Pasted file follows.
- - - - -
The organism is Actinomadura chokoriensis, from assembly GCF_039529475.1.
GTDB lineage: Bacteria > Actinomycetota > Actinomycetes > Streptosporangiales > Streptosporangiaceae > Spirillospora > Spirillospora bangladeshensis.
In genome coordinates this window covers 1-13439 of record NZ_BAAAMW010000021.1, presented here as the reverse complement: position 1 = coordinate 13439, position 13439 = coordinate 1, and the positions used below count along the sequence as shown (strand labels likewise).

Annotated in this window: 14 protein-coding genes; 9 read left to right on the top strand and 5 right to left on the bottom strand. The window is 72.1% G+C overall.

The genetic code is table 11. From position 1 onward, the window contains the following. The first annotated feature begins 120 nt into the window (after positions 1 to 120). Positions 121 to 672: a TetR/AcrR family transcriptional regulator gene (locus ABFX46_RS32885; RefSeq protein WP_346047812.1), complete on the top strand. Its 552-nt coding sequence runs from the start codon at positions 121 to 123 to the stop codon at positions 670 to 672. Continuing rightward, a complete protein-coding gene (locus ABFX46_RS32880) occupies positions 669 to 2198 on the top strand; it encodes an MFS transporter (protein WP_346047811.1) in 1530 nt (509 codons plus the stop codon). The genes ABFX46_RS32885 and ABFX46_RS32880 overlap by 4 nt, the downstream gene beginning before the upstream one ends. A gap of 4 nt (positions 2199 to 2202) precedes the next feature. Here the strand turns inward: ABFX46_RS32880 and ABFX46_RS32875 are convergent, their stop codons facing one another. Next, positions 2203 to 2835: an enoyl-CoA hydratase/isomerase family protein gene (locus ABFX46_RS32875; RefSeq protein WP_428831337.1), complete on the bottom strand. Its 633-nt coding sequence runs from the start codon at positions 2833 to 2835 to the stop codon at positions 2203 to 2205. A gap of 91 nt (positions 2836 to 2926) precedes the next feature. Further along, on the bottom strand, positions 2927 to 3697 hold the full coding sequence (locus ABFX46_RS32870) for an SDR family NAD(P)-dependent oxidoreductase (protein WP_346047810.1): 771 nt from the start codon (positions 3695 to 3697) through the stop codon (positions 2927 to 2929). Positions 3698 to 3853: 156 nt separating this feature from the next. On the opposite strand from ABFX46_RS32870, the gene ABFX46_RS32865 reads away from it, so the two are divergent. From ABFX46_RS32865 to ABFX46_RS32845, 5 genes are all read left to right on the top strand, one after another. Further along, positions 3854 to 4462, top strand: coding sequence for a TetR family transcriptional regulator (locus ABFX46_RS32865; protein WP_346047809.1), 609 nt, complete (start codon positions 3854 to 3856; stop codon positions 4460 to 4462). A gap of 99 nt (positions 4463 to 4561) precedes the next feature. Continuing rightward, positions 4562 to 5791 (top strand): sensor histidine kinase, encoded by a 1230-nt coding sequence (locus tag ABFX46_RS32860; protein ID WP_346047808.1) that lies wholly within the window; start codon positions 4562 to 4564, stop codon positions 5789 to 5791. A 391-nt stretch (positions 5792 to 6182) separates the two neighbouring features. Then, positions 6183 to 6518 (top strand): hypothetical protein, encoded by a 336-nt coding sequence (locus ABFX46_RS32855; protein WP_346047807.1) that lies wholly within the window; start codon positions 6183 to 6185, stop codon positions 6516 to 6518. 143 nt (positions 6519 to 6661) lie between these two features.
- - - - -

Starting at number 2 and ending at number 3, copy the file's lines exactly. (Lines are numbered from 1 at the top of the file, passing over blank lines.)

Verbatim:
GTDB lineage: Bacteria > Actinomycetota > Actinomycetes > Streptosporangiales > Streptosporangiaceae > Spirillospora > Spirillospora bangladeshensis.
In genome coordinates this window covers 1-13439 of record NZ_BAAAMW010000021.1, presented here as the reverse complement: position 1 = coordinate 13439, position 13439 = coordinate 1, and the positions used below count along the sequence as shown (strand labels likewise).